Join your Internet besties Jessie, Carl and Aron as they discuss:
-Donkey Kong: Tropical Freeze
-South Park: The Stick of Truth
-Card protector sleeves as a possible means of contraception
-Yoshi’s New Island
June 11th marked the ten-year anniversary of Nintendo’s Game Boy Advance handheld console. Almost a thousand games were released during it’s life-span, but this is an attempt to bring you the details on ten of my personal favorites, in no particular order — except for Pokémon being number one!
When I started writing this article, it was hard for me to settle on which Pokémon title defined this generation. Heck, it was hard for me not to list five or six Pokémon GBA games in this list. However, the Battle Frontier sealed the deal, making Pokémon Emerald by favorite GBA game. I could go into further detail, but I don’t think you need me to tell you about how much I like Pokémon.
Yoshi Topsy Turvy
This unique title was kind of cumbersome due to the motion sensor built into the cartridge, but it was worth the awkwardness in order to play this great game. Players would tilt their GBA side to side in order to make the environment slant. This would cause Yoshi to move, or particular items in the level (such as boulders) could be moved to solve puzzles. Its clever design is what helped it get onto this list, plus it’s hard to go wrong with a Yoshi game.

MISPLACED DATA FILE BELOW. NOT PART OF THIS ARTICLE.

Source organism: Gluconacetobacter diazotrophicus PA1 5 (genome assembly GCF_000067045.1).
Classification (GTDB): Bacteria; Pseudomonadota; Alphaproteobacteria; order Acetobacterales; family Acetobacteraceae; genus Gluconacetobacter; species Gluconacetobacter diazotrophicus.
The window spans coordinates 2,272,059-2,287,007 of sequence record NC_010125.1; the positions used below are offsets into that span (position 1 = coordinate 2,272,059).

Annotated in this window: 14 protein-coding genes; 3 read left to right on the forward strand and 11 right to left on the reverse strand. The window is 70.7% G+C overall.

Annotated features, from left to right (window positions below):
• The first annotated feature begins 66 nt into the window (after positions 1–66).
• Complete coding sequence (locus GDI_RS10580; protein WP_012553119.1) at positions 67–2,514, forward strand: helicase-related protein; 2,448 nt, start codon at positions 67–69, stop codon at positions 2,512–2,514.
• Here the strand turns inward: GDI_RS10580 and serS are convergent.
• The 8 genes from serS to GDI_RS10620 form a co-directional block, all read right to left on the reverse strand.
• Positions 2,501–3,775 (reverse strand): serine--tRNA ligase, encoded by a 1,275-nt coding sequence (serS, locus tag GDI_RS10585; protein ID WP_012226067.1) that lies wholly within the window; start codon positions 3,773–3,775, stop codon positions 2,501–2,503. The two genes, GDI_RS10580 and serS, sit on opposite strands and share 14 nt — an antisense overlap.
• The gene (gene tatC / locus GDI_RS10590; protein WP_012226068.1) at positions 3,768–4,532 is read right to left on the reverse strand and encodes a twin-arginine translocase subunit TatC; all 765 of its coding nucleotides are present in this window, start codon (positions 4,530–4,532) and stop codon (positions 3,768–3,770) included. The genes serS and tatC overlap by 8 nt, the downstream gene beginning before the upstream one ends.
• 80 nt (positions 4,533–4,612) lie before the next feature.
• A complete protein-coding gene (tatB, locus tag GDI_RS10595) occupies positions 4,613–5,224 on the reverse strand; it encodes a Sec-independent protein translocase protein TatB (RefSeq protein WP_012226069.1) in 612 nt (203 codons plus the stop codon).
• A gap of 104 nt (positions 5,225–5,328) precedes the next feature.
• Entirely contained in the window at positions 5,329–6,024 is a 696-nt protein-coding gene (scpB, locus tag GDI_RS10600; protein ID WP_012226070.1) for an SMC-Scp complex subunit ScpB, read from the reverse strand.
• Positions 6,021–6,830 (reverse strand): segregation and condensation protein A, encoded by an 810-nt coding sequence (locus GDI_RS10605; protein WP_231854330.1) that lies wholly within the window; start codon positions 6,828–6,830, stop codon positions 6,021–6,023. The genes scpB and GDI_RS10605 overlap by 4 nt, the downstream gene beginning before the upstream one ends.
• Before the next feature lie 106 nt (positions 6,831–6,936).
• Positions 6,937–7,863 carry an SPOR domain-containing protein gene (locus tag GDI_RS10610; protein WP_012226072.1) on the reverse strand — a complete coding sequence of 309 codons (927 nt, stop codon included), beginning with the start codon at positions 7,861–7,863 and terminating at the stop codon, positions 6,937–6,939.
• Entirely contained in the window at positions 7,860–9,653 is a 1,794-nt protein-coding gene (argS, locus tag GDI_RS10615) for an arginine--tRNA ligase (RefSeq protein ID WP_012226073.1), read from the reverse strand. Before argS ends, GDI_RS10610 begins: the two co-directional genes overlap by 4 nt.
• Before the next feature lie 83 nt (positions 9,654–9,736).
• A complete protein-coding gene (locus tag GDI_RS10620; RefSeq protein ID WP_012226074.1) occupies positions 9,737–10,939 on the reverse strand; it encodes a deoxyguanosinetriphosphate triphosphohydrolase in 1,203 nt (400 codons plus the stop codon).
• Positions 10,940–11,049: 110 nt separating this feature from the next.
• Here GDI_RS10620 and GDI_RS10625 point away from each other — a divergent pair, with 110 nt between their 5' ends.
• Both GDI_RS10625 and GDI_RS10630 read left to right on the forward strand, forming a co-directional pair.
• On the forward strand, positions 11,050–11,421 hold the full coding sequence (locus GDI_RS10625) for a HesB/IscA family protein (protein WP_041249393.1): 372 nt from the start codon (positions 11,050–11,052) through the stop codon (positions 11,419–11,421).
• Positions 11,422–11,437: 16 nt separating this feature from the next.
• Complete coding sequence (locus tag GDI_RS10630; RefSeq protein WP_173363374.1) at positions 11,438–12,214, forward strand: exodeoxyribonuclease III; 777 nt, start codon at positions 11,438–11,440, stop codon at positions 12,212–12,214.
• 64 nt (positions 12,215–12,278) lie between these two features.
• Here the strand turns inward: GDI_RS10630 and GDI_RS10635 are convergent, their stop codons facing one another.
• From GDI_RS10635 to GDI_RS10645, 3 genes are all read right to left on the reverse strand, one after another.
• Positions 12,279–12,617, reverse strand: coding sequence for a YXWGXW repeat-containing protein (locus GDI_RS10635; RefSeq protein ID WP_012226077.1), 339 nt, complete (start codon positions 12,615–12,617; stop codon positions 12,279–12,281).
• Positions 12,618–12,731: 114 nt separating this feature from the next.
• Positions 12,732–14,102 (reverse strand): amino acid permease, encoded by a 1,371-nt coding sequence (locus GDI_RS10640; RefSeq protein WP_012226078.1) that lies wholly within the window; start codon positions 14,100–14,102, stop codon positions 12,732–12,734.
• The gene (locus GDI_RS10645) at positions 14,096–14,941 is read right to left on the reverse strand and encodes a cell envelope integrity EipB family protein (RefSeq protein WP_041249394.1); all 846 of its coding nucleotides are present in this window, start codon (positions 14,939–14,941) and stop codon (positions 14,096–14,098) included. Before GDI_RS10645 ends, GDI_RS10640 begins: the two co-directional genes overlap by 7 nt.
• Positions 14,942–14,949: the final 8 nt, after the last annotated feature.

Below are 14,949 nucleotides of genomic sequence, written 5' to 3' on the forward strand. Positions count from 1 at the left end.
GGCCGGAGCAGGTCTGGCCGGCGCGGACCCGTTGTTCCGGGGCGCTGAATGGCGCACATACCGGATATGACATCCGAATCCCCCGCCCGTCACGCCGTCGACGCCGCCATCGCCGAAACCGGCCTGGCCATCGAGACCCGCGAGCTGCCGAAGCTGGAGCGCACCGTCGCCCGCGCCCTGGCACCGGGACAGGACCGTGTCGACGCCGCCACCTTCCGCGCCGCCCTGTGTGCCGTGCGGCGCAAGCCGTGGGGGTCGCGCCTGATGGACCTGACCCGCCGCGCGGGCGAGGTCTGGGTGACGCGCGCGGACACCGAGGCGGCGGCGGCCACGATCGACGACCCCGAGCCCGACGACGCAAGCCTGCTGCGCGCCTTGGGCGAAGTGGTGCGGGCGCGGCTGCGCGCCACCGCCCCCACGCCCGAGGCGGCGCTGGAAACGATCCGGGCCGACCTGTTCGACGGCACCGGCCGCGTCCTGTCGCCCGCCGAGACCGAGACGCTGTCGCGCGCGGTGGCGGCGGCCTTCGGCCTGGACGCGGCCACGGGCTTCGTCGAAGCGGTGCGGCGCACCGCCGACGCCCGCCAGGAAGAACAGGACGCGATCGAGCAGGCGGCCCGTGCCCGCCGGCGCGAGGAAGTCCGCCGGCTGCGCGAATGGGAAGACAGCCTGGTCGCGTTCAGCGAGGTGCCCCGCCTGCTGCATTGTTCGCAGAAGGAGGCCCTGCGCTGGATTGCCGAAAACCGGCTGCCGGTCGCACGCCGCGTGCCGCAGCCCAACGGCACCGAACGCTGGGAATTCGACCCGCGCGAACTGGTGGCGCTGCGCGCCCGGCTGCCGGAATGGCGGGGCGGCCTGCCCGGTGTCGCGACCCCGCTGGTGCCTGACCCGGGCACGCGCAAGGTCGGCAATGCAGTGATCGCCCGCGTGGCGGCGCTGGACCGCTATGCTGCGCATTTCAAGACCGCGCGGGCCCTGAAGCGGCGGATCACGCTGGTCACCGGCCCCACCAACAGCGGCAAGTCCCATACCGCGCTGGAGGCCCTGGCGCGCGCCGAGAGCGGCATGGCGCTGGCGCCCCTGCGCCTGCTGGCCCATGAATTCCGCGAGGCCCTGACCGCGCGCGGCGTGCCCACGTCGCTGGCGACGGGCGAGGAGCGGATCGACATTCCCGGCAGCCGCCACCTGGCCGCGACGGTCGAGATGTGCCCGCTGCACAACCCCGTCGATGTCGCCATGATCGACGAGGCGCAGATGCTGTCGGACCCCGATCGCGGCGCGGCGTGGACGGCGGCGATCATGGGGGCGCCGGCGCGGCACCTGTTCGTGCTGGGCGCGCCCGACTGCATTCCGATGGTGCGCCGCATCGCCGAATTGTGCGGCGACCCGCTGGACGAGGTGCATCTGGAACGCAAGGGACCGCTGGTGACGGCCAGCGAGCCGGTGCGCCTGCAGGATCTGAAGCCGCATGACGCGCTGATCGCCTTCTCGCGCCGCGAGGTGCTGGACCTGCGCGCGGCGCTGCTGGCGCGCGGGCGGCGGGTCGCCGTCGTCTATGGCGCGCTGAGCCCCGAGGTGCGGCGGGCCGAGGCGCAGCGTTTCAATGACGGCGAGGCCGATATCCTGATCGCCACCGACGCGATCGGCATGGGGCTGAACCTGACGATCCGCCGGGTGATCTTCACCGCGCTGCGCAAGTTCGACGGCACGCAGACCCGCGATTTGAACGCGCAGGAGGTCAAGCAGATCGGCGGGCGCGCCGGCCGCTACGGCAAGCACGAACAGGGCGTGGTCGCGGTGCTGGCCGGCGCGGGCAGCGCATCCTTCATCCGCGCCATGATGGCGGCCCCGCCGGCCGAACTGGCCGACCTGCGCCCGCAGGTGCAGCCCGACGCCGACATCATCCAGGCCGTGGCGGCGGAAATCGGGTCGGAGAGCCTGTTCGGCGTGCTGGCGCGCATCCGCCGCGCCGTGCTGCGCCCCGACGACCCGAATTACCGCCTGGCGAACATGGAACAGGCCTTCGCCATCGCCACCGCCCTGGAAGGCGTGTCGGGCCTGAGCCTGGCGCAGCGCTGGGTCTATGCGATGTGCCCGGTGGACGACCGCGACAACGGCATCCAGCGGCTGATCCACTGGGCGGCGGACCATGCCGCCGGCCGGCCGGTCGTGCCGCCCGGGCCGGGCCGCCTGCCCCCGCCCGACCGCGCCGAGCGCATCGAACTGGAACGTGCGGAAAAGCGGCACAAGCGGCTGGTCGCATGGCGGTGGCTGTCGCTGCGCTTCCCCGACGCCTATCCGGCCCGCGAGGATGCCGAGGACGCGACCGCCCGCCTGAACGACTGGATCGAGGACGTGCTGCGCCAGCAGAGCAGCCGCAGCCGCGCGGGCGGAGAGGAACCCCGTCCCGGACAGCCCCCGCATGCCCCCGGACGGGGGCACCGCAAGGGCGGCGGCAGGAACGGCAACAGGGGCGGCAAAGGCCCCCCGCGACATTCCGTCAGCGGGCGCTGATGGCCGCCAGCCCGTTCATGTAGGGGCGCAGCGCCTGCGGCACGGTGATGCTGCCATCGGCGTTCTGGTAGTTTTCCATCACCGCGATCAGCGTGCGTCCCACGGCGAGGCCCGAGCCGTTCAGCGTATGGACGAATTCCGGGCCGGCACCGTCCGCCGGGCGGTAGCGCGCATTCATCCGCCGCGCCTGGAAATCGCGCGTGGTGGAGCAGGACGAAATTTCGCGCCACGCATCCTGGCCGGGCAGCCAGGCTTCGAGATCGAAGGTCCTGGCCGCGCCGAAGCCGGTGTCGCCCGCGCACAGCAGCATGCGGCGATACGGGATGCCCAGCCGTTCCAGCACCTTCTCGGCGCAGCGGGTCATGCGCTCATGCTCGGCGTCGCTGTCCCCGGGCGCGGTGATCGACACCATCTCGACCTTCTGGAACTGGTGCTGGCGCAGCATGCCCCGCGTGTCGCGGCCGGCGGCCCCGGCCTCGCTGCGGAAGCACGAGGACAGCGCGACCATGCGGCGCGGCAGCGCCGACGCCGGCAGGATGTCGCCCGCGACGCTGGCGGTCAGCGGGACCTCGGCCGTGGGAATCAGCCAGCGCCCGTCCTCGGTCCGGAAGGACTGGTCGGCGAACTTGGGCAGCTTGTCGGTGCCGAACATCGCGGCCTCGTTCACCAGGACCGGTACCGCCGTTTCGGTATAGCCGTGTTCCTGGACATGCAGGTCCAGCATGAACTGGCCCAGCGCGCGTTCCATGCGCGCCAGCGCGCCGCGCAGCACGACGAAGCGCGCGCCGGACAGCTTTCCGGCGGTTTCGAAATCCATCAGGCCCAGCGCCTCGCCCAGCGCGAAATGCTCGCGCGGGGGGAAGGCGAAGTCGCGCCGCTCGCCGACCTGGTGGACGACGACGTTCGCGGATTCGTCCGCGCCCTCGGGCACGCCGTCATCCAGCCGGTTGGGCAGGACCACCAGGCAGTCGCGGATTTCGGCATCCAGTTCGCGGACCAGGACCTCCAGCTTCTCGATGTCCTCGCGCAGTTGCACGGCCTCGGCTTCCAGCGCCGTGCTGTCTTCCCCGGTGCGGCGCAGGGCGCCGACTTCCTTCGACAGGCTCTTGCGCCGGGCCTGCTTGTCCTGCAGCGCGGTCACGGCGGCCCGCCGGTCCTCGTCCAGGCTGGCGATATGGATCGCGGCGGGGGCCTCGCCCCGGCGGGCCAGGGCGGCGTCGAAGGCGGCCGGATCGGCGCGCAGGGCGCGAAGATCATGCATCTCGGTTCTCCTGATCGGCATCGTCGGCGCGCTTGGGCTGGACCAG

Crazy Japanese Commercial for Yoshi Topsy Turvy!
The Legend of Zelda: The Minish Cap
In this adventure, Link befriends a magical talking hat. The hat has the ability to shrink Link down to the size of an itty bitty race of people known as the Picori. Having this shrinking ability opened a whole shed load of gameplay experiences that had previously been unseen on the GameBoy Advance, making this one of the most beloved GBA title by many players.
When Golden Sun was released in 2001, it was hailed far and wide as the one of the best 2D RPGs made for any system, and many people still find that to be true even a decade later. Players controlled a band of magically proficient people known as “Adepts” on the typical RPG quest of saving the world from certain destruction. The Adepts could be powered up by harnessing the powers of spirits called “Djinn”. Most of the game’s strategic element came from using the right combination of Djinn for the right situation, which gave it the upper hand against it’s RPG peers.
Super cute mice! Crazy mean cats! All drawn in an adorable Japanese style! It may look and sound a little juvenile, but ChuChu Rocket was anything but. The 2001 GBA version of ChuChu Rocket is a port of the game that was released for Dreamcast in 1999. It was a puzzle game that tasked players with guiding mice to the safety of a rocket ship while avoiding the cats on the board. The mice and cats moved in predictable patterns, and you It was unique because of the strong multiplayer component; a single game cartridge could be use to play with multiple GBAs which provided countless hours o frustration free, but challenging puzzle action.